Labour leader Jeremy Corbyn has branded unacceptable the UK’s intention to intercept powers in devolved areas returning from the EU – after the Welsh Government backed the deal.
The Welsh Government were accused by opposition parties of capitulating after reaching a deal with the UK Government over the matter two weeks ago.
In Scotland, however, Labour, Lib Dems and Greens are backing the SNP’s decision to reject the EU withdrawal deal.
“I’m very happy that the Scottish Labour party will be voting against [the bill] because frankly there is a power grab going on by Whitehall on the EU withdrawal,” Corbyn said.
“What they’re doing is taking powers from Brussels that ought to go to Scotland, Wales and the regions and instead pooling them in Whitehall. That is unacceptable to us.
“As far as I am concerned there should be the maximum devolution from EU withdrawal for Scotland and Wales.”
Welsh Labour had come to an agreement with Westminster two weeks ago, negotiated by Wales’ Finance Secretary Mark Drakeford.
He said it was a deal “we can work with which has required compromises”.
Plaid Cymru leader Leanne Wood said that Corbyn had left Welsh Labour in a “ludicrous position”.
“They are the only branch of their own party that supports Withdrawal Bill,” she said. “In the only place where Labour is in government and can stop this power grab, they have chosen to endorse it. And for what? Wales will not benefit at all from this deal.
“People in Wales voted for devolution and now Labour in Wales is working with the Tories to undermine it. It is embarrassing and absurd in equal measure that Labour in Wales still refuses to recognise the damage the Withdrawal Bill will do to our nation.
“Now that their London Leader has said that it is right to reject the Westminster power grab, the Labour Welsh Government must urgently reconsider their position.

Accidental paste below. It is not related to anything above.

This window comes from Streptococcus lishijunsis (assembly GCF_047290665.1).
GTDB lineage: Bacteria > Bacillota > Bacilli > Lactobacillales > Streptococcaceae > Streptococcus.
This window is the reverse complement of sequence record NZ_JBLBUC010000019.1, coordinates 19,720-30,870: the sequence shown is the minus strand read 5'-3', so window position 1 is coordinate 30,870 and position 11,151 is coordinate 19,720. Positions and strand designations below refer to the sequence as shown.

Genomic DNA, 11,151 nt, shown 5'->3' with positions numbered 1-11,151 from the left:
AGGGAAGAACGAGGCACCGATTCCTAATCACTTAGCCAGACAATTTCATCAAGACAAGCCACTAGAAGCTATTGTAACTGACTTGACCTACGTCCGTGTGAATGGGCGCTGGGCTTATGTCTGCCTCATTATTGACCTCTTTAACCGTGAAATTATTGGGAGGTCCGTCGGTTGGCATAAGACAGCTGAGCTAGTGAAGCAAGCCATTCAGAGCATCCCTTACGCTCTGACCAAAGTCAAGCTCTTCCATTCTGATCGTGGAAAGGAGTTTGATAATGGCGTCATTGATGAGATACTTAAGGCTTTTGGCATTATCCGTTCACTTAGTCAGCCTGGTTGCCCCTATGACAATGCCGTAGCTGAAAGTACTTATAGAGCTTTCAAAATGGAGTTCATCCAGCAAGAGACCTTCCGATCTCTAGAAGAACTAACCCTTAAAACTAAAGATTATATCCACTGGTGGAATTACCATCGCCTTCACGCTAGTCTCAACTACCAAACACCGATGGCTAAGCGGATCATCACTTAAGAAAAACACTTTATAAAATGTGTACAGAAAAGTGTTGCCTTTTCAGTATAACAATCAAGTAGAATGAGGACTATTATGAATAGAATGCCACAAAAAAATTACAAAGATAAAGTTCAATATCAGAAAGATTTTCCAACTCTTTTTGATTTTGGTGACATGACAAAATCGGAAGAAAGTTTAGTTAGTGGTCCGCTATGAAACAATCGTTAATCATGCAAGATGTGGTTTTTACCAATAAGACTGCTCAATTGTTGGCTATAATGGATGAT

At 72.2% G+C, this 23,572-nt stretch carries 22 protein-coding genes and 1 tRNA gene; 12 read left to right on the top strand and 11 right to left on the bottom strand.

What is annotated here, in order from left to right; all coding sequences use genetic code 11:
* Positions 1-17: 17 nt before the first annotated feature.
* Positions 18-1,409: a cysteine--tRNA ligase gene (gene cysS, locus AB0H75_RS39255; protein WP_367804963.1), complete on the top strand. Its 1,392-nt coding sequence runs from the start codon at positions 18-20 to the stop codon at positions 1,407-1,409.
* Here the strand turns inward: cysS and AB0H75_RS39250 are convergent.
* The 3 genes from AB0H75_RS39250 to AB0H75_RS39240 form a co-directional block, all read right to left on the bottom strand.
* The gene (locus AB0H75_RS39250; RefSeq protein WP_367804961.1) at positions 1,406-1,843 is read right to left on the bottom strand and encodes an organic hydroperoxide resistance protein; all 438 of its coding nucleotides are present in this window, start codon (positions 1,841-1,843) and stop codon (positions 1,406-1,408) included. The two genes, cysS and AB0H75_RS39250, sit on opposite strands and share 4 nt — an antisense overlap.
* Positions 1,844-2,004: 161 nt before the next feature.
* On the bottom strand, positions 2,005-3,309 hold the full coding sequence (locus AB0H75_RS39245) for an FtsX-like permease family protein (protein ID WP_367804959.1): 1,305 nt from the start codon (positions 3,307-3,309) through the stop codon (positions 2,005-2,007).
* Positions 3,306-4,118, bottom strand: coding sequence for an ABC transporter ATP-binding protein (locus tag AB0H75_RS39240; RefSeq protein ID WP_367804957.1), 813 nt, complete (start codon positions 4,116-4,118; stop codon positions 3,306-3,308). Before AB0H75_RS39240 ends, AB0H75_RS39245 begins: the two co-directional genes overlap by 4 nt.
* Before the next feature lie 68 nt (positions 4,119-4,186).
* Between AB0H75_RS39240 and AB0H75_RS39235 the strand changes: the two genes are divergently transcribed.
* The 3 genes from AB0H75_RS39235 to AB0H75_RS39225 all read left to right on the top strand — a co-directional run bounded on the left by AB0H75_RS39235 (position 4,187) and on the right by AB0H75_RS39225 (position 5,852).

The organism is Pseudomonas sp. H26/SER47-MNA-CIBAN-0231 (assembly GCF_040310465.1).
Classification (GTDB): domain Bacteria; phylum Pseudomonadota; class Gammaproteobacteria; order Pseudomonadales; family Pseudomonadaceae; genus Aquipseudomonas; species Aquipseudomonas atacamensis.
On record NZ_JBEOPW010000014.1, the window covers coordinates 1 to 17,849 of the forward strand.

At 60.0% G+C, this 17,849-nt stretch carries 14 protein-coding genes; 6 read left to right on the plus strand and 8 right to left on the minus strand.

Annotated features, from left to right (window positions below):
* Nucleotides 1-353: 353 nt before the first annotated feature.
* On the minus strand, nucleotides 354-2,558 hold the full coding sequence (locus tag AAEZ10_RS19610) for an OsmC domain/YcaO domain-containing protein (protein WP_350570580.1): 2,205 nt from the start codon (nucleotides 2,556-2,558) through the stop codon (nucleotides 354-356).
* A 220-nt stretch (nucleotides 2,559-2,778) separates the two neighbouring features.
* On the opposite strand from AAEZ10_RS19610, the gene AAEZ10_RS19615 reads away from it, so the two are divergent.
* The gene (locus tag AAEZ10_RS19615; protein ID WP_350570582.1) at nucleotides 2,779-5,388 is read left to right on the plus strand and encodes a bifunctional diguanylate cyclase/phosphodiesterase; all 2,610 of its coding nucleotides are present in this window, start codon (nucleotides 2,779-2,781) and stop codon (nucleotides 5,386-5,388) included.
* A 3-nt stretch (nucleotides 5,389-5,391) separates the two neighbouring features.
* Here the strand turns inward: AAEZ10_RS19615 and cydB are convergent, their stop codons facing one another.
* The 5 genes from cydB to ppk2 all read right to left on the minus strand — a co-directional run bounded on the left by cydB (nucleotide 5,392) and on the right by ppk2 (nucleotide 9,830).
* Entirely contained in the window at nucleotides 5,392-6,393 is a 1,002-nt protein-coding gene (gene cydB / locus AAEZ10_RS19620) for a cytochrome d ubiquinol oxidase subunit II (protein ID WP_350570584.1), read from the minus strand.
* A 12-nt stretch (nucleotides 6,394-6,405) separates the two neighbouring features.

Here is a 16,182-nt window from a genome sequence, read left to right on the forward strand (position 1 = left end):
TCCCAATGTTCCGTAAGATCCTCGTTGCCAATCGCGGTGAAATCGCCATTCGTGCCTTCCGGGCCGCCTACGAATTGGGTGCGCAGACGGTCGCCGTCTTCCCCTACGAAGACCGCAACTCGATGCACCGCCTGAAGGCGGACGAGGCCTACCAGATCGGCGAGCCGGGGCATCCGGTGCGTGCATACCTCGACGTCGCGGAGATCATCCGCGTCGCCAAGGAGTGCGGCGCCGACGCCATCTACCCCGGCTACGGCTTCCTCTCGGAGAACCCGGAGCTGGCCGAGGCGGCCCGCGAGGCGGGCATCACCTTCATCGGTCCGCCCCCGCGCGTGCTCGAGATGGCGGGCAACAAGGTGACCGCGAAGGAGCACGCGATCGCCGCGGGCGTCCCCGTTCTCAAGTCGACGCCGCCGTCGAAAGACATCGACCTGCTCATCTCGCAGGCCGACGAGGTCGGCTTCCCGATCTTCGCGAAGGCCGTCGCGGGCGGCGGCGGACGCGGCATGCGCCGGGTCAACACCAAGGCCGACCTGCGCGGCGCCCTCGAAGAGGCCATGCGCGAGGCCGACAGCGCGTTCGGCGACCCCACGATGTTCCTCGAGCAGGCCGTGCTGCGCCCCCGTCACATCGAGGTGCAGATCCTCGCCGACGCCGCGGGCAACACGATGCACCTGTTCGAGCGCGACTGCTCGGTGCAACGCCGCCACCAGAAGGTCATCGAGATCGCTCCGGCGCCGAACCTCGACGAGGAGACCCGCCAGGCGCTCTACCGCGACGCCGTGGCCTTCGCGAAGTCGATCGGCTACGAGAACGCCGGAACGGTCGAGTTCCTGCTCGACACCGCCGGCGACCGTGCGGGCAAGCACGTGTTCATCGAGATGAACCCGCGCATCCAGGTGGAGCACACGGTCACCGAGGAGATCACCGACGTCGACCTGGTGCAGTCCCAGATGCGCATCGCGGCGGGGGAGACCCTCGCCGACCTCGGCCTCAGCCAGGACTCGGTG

“The Labour government has a choice this Tuesday when we will vote to give the Withdrawal Bill our consent or not.
“Work with the Tories and UKIP to take powers away from the National Assembly for Wales or back Plaid Cymru’s attempts to stop this Westminster power grab in its tracks. Whose side is the government on?”
The deal offered by Westminster came with a promise that the powers would be held for no more than seven years and that the devolved legislatures will need to give their consent to any changes.
It was later revealed that Westminster would not require consent and could not ensure that future governments returned the powers.
The UK Government’s original intention was that EU laws in devolved areas would be transferred directly to Westminster as part of the EU (Withdrawal) Bill.
However, the Welsh and Scottish Governments branded the move a “naked power grab” of devolved powers.
At the beginning of the year, the UK Government modified its offer so that some of the powers returned instead to the devolved administrations.
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